Growing the Queen of Bulbs: Hyacinthus
Sometimes known as the Queen of Bulbs, the bright and cheerful colours of the hyacinth make it a valuable subject for early bedding and nothing adds more to the attractiveness of the spring garden than a fine display of such fragrant beauty. Rather more expensive than most otherfor bedding, they can be interplanted with low-growing plants such as aubrietas, dwarf forget-me-nots, or early flowering pansies which will not only economise on the number of bulbs to be used but produce a charming effect. In addition, the foliage of the other plants will prevent the hyacinth blooms from becoming splashed with soil.
like a well-drained soil in any open sunny position, preferably where the ground has been well dug and enriched with manure, although where this is not available bonemeal may be used. Plant from September to early December and cover them with about 3 in. of soil. A little sand around the bulbs will ensure the best results.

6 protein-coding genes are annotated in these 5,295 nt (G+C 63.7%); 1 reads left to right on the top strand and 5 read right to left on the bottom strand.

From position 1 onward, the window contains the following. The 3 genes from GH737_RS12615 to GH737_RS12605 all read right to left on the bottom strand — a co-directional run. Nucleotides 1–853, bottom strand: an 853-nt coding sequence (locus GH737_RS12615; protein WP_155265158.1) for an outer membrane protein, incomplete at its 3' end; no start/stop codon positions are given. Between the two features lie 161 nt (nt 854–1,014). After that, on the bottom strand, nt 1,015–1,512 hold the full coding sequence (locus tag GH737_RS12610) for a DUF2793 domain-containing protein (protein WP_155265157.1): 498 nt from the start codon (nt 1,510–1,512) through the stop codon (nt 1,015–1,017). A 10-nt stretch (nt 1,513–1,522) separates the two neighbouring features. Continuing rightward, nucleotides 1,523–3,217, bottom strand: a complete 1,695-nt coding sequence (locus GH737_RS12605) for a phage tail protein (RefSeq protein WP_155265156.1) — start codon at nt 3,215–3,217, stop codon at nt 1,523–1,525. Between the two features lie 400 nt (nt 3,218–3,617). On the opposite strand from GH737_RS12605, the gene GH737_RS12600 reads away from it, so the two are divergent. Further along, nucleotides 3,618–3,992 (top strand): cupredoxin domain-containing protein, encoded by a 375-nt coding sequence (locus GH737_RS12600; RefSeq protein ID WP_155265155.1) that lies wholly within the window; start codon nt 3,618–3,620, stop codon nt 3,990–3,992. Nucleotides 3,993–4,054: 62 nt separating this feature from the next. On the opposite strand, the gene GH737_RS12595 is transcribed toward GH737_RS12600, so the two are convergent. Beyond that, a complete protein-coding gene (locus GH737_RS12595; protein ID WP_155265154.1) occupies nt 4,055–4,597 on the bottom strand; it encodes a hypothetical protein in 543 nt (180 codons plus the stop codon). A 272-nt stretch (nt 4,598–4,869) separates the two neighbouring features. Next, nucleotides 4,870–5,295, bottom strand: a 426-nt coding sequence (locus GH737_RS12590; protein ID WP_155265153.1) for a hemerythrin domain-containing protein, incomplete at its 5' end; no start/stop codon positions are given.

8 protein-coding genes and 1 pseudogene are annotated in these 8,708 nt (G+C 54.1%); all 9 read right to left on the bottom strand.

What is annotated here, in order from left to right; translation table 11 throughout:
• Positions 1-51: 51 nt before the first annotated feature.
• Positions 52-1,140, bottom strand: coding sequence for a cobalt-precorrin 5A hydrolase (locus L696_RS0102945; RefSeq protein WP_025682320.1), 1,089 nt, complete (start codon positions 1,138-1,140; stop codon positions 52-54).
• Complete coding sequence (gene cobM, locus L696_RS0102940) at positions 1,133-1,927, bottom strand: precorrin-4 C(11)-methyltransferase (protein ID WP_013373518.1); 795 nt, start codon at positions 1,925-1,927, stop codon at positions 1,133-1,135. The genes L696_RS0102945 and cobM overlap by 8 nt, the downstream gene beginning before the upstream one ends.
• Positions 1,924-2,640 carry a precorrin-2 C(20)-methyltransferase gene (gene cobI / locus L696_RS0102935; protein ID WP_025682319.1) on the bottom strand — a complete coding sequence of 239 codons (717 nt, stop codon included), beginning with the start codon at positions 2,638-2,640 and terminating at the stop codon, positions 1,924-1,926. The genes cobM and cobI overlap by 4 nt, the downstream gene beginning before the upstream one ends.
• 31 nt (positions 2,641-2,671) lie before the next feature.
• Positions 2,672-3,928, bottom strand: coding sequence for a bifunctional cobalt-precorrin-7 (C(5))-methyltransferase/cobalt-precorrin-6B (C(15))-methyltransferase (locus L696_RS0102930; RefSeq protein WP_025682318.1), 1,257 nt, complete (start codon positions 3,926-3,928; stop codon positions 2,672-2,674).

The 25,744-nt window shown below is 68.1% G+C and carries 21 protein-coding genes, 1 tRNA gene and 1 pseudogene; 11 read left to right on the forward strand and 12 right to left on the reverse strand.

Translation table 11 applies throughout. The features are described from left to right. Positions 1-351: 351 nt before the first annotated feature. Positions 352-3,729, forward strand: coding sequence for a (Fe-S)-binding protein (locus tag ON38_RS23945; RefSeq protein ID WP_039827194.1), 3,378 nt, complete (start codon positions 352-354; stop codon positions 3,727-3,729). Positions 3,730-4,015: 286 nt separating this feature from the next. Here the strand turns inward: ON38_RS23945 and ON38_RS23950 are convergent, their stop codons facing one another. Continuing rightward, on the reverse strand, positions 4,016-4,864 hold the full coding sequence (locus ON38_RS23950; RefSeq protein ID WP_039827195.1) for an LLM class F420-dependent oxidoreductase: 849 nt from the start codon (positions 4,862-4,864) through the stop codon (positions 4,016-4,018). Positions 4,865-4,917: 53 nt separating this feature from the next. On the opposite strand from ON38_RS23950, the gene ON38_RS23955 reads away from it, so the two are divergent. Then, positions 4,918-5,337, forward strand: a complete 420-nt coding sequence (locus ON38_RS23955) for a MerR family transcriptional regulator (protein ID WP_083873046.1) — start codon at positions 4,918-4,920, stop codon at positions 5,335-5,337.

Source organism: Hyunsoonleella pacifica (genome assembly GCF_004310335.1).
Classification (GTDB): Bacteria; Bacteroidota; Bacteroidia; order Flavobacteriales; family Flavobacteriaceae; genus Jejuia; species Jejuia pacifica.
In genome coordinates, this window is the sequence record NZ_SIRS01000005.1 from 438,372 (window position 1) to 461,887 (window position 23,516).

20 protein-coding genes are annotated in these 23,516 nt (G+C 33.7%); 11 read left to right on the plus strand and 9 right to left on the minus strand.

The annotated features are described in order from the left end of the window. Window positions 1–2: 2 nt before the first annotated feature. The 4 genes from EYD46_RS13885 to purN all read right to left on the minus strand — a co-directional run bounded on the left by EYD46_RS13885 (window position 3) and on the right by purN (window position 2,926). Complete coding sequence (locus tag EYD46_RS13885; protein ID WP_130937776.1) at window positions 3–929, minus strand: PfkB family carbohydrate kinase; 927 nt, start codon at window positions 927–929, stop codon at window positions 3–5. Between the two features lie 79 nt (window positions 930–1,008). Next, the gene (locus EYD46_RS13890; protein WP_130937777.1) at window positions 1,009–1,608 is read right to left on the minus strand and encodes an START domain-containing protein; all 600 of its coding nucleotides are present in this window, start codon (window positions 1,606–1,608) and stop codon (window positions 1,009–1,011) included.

Faded flowers should be removed before the seed pods form; the leaves should not be cut off but allowed to wither. The bulbs will then ripen naturally and flower again the following year, especially if when the foliage has died down, the bulbs are lifted, dried and spread out in trays in any airy place where they can be stored until next planting time.
Among the bedding hyacinths the following are first class in every way and may be depended upon to give a good show. Princess Margaret, light pink; La Victoire, large, red; L’Innocence, white; Bismarck, sky blue; King of Blues, dark blue; and City of Haarlem, yellow.